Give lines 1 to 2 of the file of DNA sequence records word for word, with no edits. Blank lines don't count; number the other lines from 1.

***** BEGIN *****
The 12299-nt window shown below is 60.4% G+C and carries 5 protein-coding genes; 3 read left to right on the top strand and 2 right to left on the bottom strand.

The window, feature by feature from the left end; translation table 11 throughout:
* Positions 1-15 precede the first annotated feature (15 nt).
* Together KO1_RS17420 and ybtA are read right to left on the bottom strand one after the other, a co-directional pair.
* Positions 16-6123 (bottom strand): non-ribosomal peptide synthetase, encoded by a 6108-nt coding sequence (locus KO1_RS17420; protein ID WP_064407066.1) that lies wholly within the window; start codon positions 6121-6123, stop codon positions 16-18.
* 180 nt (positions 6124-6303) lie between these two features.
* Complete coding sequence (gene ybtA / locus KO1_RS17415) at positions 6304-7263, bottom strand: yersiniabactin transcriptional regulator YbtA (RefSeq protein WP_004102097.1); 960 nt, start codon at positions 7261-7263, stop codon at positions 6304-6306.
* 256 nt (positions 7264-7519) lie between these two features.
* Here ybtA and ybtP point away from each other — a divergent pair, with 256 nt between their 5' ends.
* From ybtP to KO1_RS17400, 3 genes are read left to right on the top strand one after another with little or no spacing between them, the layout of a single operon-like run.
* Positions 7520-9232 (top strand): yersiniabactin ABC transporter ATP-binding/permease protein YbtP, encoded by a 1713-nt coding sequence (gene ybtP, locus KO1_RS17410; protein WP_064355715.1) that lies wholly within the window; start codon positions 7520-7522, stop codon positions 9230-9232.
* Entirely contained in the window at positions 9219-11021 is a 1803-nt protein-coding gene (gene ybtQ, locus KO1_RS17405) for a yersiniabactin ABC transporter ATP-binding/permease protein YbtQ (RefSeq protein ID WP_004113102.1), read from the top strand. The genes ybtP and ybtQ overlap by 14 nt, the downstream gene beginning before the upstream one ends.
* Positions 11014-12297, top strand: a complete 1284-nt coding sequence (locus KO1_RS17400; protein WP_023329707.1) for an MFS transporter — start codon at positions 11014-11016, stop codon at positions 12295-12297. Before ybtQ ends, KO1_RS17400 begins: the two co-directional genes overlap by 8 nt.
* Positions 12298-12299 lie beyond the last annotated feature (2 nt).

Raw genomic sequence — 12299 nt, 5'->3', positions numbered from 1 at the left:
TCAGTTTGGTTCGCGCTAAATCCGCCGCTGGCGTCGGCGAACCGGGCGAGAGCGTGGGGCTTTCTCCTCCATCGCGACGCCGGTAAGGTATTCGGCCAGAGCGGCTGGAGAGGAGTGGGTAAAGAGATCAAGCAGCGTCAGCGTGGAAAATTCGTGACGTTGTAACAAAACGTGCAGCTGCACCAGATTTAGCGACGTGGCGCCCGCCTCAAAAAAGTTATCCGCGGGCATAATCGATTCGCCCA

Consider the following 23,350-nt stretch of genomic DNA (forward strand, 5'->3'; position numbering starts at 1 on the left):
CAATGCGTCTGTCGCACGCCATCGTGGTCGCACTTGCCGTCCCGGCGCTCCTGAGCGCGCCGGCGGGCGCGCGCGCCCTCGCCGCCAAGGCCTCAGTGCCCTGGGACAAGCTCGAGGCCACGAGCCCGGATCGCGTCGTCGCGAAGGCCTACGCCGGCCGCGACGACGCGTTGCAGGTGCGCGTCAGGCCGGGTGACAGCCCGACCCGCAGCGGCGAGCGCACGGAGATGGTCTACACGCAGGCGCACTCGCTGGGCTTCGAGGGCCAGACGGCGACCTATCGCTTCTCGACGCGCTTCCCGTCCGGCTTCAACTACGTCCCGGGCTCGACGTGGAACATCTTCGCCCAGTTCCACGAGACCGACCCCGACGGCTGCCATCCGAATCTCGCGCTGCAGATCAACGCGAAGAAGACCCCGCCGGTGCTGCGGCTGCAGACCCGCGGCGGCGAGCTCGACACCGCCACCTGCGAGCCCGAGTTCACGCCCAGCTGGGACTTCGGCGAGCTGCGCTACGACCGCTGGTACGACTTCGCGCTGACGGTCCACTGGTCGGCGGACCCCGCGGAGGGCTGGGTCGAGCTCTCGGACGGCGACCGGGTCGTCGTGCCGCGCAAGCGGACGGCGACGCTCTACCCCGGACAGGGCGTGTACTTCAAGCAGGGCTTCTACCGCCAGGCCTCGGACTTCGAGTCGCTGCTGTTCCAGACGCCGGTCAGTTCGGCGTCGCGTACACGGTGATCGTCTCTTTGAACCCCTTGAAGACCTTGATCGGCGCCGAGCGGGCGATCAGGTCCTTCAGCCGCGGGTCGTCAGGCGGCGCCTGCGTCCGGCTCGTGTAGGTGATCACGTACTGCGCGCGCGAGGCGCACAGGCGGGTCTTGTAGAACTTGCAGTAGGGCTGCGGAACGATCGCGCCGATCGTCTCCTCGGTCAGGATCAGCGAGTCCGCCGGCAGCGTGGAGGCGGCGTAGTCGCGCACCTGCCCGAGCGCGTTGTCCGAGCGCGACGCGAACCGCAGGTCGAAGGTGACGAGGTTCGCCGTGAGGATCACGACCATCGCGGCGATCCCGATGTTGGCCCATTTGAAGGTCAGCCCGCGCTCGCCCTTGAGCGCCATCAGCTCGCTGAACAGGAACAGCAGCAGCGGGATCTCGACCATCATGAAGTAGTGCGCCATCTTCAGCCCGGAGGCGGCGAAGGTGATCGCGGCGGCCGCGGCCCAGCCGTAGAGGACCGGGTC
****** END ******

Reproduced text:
The 12299-nt window shown below is 60.4% G+C and carries 5 protein-coding genes; 3 read left to right on the top strand and 2 right to left on the bottom strand.

The window, feature by feature from the left end; translation table 11 throughout: